Washington, D.C. –The results from the 2015 Monitoring the Future study, funded by the National Institute on Drug Abuse (NIDA) and conducted by a research team at the University of Michigan, on substance use and related attitudes by American teenagers show that prevention works.
The use of both alcohol and cigarettes reached their lowest points since the study began in 1975. Use of several particularly dangerous illicit drugs—including MDMA (ecstasy, Molly), heroin, amphetamines and synthetic marijuana—also showed a decline this year. Binge drinking declined significantly in 2015.
Dr. Lloyd Johnston, the study's principal investigator, said, “The efforts by communities have had an effect in reducing access for young people in alcohol, tobacco.”
NIDA’s Director, Dr. Nora Volkow, agreed. “We should learn from our successes with other drug prevention and continue our prevention efforts, particularly targeting teenagers.”
Tobacco use is at its lowest in two decades, which is good news. But the bad news is that alternative tobacco product use such as flavored cigarellos and electronic cigarettes is increasing, the study found.
Marijuana, the most widely used of the illicit drugs, did not show any significant change in annual prevalence this year in any of the three grades, nor in the three grades combined, however, Johnston also noted that the percent of students who see regular marijuana use as carrying a great risk of harm has declined substantially since about 2005, and is still declining.
This year, 12 percent of 8th graders, 25 percent of 10th graders and 35 percent of 12th graders reported using marijuana at least once in the prior 12 months. Of most concern to both researchers and Community Anti-Drug Coalitions of America (CADCA) is daily or near-daily marijuana use (defined as smoking marijuana on 20 or more occasions in the past 30 days). This rate stands at 6 percent in 12th grade, with approximately one in every 16 high school seniors smoking marijuana on a daily basis.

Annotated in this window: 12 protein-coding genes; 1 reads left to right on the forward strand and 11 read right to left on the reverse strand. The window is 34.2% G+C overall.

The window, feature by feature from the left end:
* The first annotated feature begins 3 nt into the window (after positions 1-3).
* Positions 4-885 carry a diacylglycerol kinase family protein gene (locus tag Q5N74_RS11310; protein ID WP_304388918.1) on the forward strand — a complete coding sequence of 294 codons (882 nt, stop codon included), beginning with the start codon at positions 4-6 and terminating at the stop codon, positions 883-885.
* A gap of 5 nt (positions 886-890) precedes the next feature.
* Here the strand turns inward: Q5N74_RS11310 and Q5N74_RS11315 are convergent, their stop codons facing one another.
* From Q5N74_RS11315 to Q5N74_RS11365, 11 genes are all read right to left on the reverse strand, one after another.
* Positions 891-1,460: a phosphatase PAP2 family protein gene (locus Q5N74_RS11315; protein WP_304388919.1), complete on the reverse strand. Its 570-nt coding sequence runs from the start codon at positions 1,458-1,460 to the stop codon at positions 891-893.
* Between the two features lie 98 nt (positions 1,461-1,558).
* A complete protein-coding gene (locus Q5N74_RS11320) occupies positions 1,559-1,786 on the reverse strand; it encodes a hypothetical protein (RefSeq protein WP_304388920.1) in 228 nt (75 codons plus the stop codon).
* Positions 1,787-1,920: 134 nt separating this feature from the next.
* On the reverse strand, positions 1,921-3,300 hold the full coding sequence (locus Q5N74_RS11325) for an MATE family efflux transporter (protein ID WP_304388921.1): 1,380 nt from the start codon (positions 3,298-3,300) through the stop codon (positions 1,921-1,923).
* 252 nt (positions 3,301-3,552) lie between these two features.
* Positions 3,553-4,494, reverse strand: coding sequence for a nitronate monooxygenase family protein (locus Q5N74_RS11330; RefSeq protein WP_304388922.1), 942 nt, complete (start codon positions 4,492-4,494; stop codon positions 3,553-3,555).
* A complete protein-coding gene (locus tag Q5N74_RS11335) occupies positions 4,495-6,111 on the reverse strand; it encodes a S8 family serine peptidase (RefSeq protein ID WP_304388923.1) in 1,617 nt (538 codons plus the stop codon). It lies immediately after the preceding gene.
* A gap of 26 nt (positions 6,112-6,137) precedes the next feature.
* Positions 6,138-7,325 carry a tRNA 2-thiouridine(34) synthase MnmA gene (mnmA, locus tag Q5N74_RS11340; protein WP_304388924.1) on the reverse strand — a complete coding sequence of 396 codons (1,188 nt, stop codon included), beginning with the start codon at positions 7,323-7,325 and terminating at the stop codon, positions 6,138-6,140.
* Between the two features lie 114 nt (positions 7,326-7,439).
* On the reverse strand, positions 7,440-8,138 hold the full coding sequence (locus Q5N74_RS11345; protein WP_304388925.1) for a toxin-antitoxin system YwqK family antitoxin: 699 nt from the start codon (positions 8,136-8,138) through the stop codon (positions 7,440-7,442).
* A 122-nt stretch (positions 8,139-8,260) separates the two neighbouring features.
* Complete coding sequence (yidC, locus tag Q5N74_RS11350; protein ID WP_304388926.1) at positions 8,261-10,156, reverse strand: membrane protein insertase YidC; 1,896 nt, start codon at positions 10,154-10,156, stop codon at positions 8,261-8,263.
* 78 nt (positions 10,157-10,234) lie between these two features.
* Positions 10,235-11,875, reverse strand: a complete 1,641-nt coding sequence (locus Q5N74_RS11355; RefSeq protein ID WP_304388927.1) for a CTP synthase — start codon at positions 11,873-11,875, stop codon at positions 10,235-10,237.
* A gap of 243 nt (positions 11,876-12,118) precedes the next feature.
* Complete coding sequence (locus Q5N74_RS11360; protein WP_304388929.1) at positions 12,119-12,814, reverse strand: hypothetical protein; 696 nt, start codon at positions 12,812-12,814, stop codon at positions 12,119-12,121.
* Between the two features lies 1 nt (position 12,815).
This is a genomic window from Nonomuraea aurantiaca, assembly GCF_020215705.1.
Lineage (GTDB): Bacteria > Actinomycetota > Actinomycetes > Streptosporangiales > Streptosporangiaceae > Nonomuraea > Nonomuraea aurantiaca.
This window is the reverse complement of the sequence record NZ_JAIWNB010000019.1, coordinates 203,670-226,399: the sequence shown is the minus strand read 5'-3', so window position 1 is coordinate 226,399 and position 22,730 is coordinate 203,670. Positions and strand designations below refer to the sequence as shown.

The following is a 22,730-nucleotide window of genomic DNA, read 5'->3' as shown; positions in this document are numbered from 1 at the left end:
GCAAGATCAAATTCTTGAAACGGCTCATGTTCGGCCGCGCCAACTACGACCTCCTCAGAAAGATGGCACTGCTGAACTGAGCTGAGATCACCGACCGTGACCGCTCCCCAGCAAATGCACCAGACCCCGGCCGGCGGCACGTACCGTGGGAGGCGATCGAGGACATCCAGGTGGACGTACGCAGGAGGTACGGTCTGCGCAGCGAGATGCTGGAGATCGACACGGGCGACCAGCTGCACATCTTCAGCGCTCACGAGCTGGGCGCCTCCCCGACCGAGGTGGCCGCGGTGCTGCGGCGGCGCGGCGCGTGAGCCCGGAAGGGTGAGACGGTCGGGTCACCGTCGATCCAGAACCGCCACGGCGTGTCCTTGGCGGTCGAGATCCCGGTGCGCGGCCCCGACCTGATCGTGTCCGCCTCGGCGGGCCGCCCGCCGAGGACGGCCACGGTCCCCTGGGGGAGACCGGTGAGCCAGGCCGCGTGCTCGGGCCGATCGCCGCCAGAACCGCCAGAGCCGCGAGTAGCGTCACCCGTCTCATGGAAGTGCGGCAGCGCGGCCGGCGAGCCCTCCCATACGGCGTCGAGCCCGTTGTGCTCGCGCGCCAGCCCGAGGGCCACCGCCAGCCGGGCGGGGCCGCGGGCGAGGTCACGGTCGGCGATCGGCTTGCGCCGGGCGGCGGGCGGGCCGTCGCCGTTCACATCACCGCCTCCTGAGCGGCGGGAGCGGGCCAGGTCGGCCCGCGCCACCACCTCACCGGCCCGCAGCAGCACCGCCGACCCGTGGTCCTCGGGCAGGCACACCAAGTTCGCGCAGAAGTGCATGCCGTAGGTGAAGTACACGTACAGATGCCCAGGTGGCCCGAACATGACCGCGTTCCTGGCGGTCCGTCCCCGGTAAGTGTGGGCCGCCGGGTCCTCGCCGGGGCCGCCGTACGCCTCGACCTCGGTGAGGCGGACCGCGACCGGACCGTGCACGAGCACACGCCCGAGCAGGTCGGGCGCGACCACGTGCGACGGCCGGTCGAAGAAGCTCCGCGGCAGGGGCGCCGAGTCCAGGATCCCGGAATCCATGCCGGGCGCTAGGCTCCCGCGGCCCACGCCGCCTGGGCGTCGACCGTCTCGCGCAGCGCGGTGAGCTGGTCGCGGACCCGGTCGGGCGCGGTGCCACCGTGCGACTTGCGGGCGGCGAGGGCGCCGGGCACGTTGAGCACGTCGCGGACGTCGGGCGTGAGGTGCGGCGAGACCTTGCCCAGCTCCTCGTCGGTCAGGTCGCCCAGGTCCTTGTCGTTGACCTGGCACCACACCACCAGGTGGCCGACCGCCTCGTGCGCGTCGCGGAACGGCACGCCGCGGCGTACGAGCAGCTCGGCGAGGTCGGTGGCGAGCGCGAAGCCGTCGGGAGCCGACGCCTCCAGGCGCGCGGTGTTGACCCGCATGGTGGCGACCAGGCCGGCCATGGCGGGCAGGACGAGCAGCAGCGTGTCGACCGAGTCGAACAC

“We commend the students who are not smoking, drinking and using drugs. But we are concerned about the rise in alternative tobacco products and the high number of teens who use marijuana regularly. These findings should concern parents, educators or anyone who cares about the ability of youth to succeed and thrive in our society,” said Gen. Arthur T. Dean, CADCA’s Chairman and CEO. “We need a greater investment in effective programs like the Drug-Free Communities program.”
In the midst of the national opioid crisis, 2015 MTF data shows teen abuse of medicines is down across all types of medications.
“We are very encouraged by reductions in youth prescription drug abuse, especially opioids, at a time when adults are using and dying at epidemic levels,” said Sue Thau, CADCA’s Public Policy Consultant. “In the Drug-Free Community Support Program’s 2014 National Evaluation, there were major reductions in both middle and high school youth use of prescription drugs and an increase in the perception harm. This demonstrates that comprehensive, community-based prevention strategies work.”